Saturday provides a much livelier day, at least after The Antlers' disappointing opening set. The stunning quality of their two full-lengths is almost beyond argument, but the fragile intimacy of their music, particularly selections from 'Hospice', do not translate to the scorching early evening sun, and attempts to 'beef up' their sound unfortunately fall flat. Much better, if only for the day, are Lausanne's own Honey For Petzi, who conjure up an intriguing blend of the schematics of Mew and watertight rhythms of Battles with a youthful spirit not typical of a band over a decade old. Whilst the majority of the other homegrown artists playing the festival are disappointing Honey For Petzi are true hometown heroes who do not feel out of place on the festival's main stage.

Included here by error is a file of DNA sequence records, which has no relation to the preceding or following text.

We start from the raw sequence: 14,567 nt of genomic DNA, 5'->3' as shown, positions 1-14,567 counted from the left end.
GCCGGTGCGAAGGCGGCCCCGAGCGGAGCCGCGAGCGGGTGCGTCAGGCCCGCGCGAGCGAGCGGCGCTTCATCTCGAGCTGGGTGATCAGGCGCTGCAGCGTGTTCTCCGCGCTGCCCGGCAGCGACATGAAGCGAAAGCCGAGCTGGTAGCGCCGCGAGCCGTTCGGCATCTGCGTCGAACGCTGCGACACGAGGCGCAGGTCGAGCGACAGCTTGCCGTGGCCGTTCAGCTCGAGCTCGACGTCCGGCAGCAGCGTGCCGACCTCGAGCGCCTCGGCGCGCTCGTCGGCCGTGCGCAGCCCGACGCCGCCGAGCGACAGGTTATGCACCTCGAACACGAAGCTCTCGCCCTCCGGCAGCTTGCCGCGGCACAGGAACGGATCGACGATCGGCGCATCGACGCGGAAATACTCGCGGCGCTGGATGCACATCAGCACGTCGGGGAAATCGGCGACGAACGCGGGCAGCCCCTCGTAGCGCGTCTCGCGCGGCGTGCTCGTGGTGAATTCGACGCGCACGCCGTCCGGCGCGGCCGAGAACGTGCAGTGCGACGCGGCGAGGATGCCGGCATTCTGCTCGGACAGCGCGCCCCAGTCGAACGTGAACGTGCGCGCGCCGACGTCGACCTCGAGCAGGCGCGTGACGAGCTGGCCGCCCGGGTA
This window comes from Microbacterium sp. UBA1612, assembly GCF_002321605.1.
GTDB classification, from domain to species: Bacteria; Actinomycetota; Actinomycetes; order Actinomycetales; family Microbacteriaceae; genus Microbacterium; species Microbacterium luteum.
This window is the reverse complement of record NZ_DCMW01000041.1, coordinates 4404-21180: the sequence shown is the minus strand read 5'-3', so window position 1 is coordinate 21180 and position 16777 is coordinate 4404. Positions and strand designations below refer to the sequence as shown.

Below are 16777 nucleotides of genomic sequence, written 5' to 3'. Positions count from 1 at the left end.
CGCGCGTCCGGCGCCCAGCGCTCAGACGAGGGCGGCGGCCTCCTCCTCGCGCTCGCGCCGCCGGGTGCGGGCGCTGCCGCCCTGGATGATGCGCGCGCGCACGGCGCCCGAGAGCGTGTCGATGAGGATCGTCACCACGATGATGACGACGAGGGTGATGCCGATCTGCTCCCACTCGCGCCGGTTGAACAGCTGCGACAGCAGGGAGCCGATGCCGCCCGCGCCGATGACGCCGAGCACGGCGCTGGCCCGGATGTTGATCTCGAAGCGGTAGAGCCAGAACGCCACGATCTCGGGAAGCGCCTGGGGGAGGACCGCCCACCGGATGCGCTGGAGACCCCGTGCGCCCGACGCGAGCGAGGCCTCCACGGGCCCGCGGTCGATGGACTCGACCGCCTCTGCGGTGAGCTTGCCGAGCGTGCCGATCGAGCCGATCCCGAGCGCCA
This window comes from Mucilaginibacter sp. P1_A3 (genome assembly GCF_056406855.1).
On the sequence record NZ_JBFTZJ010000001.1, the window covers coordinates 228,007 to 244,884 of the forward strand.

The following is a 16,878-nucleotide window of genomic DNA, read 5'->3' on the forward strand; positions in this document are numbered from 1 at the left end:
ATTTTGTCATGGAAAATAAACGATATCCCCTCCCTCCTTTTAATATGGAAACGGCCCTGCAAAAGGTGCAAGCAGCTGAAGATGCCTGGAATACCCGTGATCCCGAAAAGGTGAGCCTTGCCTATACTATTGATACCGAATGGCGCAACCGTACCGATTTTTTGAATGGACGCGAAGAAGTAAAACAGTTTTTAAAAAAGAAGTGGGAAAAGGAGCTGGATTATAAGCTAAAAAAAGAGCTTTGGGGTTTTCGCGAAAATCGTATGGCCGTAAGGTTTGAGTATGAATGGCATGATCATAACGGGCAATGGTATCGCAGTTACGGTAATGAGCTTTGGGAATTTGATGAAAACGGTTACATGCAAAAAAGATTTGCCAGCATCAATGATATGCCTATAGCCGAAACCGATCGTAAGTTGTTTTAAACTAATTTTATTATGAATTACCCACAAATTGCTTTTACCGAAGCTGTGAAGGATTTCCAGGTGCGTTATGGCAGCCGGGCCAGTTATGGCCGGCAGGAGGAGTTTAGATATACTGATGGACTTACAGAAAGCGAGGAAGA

The closing couplet of Saul Williams and Death In Vegas send the festival out with a bang. The former may be stuck somewhere between a poet, a rock-star and a political activist but he is much more than any of these an entertainer, and whilst the crowd may be slow to warm to his abrasive mix of hip-hop and rock they inevitably do.
Which leaves Death In Vegas to bring down the curtain with a set which reflects the true depth of their material, from the dreamy psychadelica of 'Girls' to the pulsing electronics of their most recent single 'Your Loft My Acid'. Despite being almost entirely beat driven the building soundscapes they create are as close to the early shoegaze of Cocteau Twins as the Balearic house beats they rest much of their musical forays on.
Make no mistake, Pully For Noise is far from ideal for those looking at a European festival as a cheaper alternative, but for those wanting smaller, more refined pleasures, and an opportunity to explore one of the most naturally beautiful places on the continent it is hard to beat.